We've just launched our new website and we're looking to include a newsletter that will be sent out once a quarter. We're struggling a bit for ideas on what to include in the newsletter.

There's the usual "recent projects" and any news regarding the company but we're trying to avoid it being "me, me, me"!

Has anyone got some nice examples or any ideas of some things to include.

2 Answers 2


Some things I've included:

  • "How-to" guides. (e.g. Getting started with email marketing/adding social media buttons to your site/how to build traffic etc.)
  • Case studies of recent work. (This is the problem they had. This is how we solved it. These are the benefits it brought. Want this feature on your site? Get in touch!)
  • Special offers and discounts.
  • Invitations to complete surveys/offer feedback and testimonials.
  • Summaries of news and distractions from around the Web. (e.g. "What we're watching/reading/tweeting etc.")

In short, there are ways to promote yourselves while still being helpful and entertaining, largely by focussing on your clients and what would help them. Think about the newsletters you enjoy reading and analyse the content in those.

  • Cool, that's kinda along the lines I was thinking. We want to get the maximum out of it for minimum effort! We just have to accept it's going to take time to produce each quarter.
    – Rob
    Commented Jul 11, 2011 at 9:16
  • @Rob I think of newsletters as short blog posts with calls to action. If you set up a good template and use a simple delivery service like MailChimp, they're pretty easy to put together after the first one.
    – Nick
    Commented Jul 11, 2011 at 9:19
  • Yep we're on Mailchimp, we run several successful newsletters for our clients but were trying to think of something a bit different for our own newsletter. We haven't got a great deal of company news, just lots and lots of projects. We're planning on giving away a free e-book with every signup to build our list up. Twitter pretty much handles itself so it was just ideas to keep people interested. Your invitation section has sparked some ideas, so thanks for that.
    – Rob
    Commented Jul 11, 2011 at 9:31

@Nick's comments cover all of the bases, but do you really need to offer discounts?

Maybe you could make clear that you provide free consultations or are willing to spend a certain amount of time on a pitch/proposal on a 'no-win/no-fee' basis. You could also offer your customers 'back-handers' for getting new business from another company for you, however, 'back-handers' will need to be sold a bit fluffier than that even if it amounts to the same thing.

For introduction, you can write articles that focus on trends in graphics/web design plus topics that always interest people, e.g. what new colours are 'in' for the next season. Hopefully such content will encourage your customers to be inspired, maybe inspired enough to come to you with some new work.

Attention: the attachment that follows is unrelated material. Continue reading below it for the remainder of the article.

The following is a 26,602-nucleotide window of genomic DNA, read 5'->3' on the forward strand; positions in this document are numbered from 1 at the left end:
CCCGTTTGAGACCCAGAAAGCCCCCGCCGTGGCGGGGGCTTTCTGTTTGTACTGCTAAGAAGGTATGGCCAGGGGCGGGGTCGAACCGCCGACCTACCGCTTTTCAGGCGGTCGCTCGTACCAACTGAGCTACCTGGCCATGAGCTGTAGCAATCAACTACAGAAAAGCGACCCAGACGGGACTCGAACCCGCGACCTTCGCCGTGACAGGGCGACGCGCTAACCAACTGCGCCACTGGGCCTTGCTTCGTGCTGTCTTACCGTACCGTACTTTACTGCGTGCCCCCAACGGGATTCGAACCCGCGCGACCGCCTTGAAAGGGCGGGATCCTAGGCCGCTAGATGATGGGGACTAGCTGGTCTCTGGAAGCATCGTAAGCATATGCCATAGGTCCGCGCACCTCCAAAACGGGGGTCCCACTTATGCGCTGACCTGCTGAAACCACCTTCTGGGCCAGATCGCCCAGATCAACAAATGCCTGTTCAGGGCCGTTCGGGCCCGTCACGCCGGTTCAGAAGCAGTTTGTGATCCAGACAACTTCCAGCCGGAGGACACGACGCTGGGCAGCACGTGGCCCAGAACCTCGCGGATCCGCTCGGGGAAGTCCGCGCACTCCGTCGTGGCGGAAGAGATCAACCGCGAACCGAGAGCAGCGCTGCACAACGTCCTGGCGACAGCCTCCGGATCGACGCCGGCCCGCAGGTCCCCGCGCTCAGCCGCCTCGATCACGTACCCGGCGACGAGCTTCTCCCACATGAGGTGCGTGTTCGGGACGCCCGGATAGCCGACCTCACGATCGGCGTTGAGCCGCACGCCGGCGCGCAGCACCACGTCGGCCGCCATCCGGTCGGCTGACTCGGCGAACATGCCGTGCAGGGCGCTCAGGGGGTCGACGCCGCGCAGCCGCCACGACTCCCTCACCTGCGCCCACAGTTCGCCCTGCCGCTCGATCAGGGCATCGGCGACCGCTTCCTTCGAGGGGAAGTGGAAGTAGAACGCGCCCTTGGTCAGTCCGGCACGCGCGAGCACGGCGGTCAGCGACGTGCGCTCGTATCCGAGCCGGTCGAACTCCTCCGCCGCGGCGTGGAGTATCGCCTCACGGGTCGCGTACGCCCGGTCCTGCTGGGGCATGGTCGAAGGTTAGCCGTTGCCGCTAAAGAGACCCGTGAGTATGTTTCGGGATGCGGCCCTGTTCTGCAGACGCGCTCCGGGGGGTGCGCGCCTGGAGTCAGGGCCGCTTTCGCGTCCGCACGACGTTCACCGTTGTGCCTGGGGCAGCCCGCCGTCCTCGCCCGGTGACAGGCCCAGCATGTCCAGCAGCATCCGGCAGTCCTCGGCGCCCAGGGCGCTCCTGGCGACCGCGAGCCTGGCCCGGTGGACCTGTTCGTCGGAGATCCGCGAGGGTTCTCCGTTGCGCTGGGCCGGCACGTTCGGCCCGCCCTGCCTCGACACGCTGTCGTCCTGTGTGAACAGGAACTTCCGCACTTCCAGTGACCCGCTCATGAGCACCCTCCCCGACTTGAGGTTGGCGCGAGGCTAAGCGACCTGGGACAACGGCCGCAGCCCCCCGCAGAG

There is no harm in repeating what-your-basic-business-offering is. Hopefully you understand the 'pain' of your customers and offer them 'pain-free' ways to achieve their goals. Learn to understand what most people hate about how website projects are delivered and write with a pre-emptive response to that. Truth is that most companies have a loath-hate relationship with 'web developers' so there are plenty of opportunities out there for the picking.

Must-have technological extras that play on 'FUD' could also be a sales 'in'. Adding microformats to a site is a very good idea if you want sensible search rankings, SPF records on emails to make sure emails get read is another idea, albeit outside the 'design remit'.

This sort of content widens your newsletter to a business audience, these smaller tasks also give your customers an opportunity to work with you on something that is manageable and not of great risk. If you can turn around a client's email 'always ending up in SPAM' they will be grateful to you and you will have that element of trust. You will also show you don't just do pretty web-pages, you also can do things more pertinent to their business needs.

Through delivering one of your normal design projects, you will learn and master a topic or two. At the end you can write it up succinctly as only someone that understands their stuff can. If you can then confer this gift of knowledge onto your customer base then the penny will drop, they may understand a topic that has eluded them for some time.

An example topic is site migration, what needs doing before and after go-live. Again, this will make the impossible (moving website) seem possible.

With your language you can talk up to your audience, to 'raise their intellect' during the reading of your newsletter, not to talk down, or dumb down. Note that the best writing does not use the biggest words, so hone your prose and make sure there are no errors.

I imagine you will be wanting to impress with design. Get your newsletter looking the part so that your abilities in this area are implicitly stated.

It goes without saying that nobody will read your newsletter if the subject is no good. The subject is only there to get people to open your newsletter, it does not have to have any relevance to the content, so long as you qualify it somehow. You need not stoop to tabloid style headlines (e.g. "Freddie Starr Ate My Hamster") but you should be thinking on the same lines - what is going to make people want to read this?

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